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Joe Saumarez Smith, chairman of Bede Gaming, was a guest and roundtable chair at EGaming Review’s Power 50 conference in Marbella, Spain. He reviews the two day conference.

The Power 50 is one of my favourite online gaming conferences and not just because it is held in sunny Spain. The relatively small number of attendees and the fact most are the major decision makers within their companies is a big plus. It also means that in discussions people are more willing to share their experiences and admit what is going badly for them, as well as what is going superbly.

Unsurprisingly, the two main themes of this year’s Power 50 were what is happening to online gaming regulation and the potential opening up of the US market.

Regulation and in particular the need to ensure that Responsible Gambling measures are put in place by all operators was a particular theme across almost every panel and roundtable. The recent UK Gambling Commission fines were widely discussed and there was a general surprise that no operator had yet lost their licence. Over a couple of drinks later in the evening I heard that there is a £10 million plus fine for a household name in the offing, which will certainly cause some big problems for the overall industry.

The imminent announcements around PASPA – which at the time of the conference had not been announced but of course is now the main topic of all conversations – was something that was widely discussed. While most operators were excited about the prospect – especially those who already had businesses operating in New Jersey or Nevada – there was also a feeling that if PASPA was repealed that it wouldn’t be as simple to make money in the US as many commentators would be expecting. Some of the more experienced (or should I say cynical or realistic?) operators were concerned about the potential high levels of protectionism against European operators coming into the market but their greatest concern was the likely level of taxation. Most states seem to be expecting an enormous payday from sports betting and have very little idea about what the correct level of tax should be to allow for a competitive product. Talk was of multi million dollar licence fees, $20 million security bonds and tax rates similar to land-based casinos (mid 30% and upwards) which would make sports betting economically unviable. Add in the sports leagues’ desires for an integrity fee and it starts to get hard to see how anyone is either going to have a decent product or make any money.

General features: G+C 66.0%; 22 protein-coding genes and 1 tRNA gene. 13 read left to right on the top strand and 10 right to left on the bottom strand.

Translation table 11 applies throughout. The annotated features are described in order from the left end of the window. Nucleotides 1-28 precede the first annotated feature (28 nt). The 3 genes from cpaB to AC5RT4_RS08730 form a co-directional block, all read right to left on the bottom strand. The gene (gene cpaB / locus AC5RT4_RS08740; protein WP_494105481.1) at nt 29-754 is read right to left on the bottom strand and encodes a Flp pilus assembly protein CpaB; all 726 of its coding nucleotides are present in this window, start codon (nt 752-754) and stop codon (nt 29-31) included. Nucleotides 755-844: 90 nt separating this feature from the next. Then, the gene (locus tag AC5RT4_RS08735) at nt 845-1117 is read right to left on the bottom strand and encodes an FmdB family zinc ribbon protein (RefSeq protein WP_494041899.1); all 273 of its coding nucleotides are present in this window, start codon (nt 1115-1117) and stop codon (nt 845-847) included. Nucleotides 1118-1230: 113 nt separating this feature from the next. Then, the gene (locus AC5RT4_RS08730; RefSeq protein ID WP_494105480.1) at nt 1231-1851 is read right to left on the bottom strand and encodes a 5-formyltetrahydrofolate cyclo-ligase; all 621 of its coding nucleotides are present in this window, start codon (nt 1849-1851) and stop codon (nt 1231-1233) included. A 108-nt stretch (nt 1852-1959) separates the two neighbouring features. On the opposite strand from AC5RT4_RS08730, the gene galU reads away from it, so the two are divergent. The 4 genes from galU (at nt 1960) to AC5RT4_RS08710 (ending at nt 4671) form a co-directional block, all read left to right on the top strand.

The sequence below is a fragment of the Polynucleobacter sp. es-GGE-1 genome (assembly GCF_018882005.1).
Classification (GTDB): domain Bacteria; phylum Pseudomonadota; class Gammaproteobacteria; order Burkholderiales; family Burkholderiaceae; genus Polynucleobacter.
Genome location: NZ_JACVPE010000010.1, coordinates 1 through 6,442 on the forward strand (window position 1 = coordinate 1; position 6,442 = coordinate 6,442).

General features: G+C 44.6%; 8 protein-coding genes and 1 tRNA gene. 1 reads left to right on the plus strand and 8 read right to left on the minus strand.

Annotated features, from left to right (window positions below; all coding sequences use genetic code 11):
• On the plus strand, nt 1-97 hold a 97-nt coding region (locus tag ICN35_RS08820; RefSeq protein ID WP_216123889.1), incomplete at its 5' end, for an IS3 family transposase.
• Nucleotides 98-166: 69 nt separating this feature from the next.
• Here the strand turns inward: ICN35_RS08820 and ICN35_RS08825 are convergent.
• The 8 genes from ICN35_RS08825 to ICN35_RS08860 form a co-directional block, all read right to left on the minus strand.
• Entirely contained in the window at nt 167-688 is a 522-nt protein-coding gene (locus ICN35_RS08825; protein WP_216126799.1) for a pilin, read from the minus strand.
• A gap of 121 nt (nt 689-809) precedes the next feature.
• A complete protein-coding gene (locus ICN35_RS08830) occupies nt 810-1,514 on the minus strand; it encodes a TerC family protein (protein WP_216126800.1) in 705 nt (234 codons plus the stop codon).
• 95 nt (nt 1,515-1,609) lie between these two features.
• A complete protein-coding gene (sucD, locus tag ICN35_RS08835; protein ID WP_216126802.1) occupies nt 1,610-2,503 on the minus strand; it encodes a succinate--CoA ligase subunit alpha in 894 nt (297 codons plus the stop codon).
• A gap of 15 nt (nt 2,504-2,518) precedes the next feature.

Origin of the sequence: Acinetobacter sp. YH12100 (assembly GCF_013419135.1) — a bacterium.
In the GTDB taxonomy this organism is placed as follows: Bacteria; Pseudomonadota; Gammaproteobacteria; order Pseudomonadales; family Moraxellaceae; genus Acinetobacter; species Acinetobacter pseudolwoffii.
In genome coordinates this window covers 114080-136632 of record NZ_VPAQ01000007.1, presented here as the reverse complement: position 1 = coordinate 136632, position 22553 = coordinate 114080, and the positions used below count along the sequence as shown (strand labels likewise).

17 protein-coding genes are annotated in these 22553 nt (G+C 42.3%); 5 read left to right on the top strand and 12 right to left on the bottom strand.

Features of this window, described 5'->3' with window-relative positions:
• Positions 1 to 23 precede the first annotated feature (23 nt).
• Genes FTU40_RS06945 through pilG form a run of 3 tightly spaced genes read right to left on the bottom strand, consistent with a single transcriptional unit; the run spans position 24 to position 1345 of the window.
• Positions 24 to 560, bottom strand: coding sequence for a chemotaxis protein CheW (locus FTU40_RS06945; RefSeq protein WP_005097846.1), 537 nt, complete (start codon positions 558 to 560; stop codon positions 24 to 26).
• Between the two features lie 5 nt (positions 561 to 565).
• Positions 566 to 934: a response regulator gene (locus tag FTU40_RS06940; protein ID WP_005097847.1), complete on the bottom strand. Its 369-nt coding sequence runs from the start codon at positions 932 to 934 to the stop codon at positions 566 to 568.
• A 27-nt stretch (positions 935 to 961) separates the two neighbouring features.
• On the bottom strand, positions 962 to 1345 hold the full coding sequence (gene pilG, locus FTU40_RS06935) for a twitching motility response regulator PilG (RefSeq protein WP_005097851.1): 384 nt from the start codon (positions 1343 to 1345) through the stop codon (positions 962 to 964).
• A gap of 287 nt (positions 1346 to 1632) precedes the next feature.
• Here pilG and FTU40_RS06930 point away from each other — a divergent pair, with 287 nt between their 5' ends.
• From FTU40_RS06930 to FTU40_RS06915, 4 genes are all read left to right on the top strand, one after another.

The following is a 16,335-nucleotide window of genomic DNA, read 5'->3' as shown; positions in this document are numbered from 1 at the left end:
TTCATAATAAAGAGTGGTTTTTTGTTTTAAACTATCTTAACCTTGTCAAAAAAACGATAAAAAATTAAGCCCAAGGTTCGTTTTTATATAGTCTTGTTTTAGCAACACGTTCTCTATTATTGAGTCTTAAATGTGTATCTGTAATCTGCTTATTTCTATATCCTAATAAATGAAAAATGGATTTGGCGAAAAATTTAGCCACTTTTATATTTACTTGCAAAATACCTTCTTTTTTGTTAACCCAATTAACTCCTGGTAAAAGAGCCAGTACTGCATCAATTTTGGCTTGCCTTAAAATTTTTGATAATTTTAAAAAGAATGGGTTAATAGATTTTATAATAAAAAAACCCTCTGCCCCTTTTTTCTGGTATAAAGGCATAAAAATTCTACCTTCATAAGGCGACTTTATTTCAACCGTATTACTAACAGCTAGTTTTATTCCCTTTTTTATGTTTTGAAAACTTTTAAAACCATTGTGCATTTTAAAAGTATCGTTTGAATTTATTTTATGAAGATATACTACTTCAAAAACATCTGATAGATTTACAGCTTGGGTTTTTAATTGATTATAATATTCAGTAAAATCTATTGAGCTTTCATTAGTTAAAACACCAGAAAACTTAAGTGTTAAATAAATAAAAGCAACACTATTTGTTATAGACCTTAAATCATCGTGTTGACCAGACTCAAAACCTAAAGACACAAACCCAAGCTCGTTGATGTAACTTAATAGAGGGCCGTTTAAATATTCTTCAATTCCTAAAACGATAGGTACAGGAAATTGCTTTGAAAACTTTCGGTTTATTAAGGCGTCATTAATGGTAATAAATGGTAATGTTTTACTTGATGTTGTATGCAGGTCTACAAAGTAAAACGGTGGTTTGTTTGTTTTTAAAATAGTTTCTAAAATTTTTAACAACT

I chaired two sessions of roundtable discussions about how the online gambling industry could improve its public image. Surprisingly they were two very different sessions. The first group agreed that the industry has a massive problem with society’s general perception of online gambling (and gambling altogether) while the second was more bullish, saying that the industry was going through a bad patch but that society needs to accept that gambling is a legal activity that pays high taxes and that it is better that it exists in full view rather than as a black market. There was a bit more of nuance to the arguments than that but the opinions did strike me as being quite different, depending on the individuals in the room. It would be pushing it to say that we agreed on a way to radically improve the industry’s public image but there was a feeling that in the UK in particular there is not a single person to whom the media can come to who represents the industry in a credible way. That person could acknowledge that gambling is a ‘sin’ industry but that it is better that it is taxed and highly regulated and that for a large percentage of customers gambling is a fun pastime which does not negatively impact them. However for the small number of people who have problem gambling then the industry should be showing that we support addiction programmes and that we do everything we can to stop them from developing those problems further and to stop gambling. How the industry finds and funds that person was not something we tackled in the hour long sessions but there did seem to be an acknowledgement that it would help a lot to have that person in place to represent the industry.

As ever, the Power 50 was brilliantly organised and I regret that I was not able to represent Bede Gaming better in the Annual Online Gambling Hill Climb Cycling Challenge over a 11km course, where I could only manage second place, 12 seconds behind David Shapton of Akur Capital.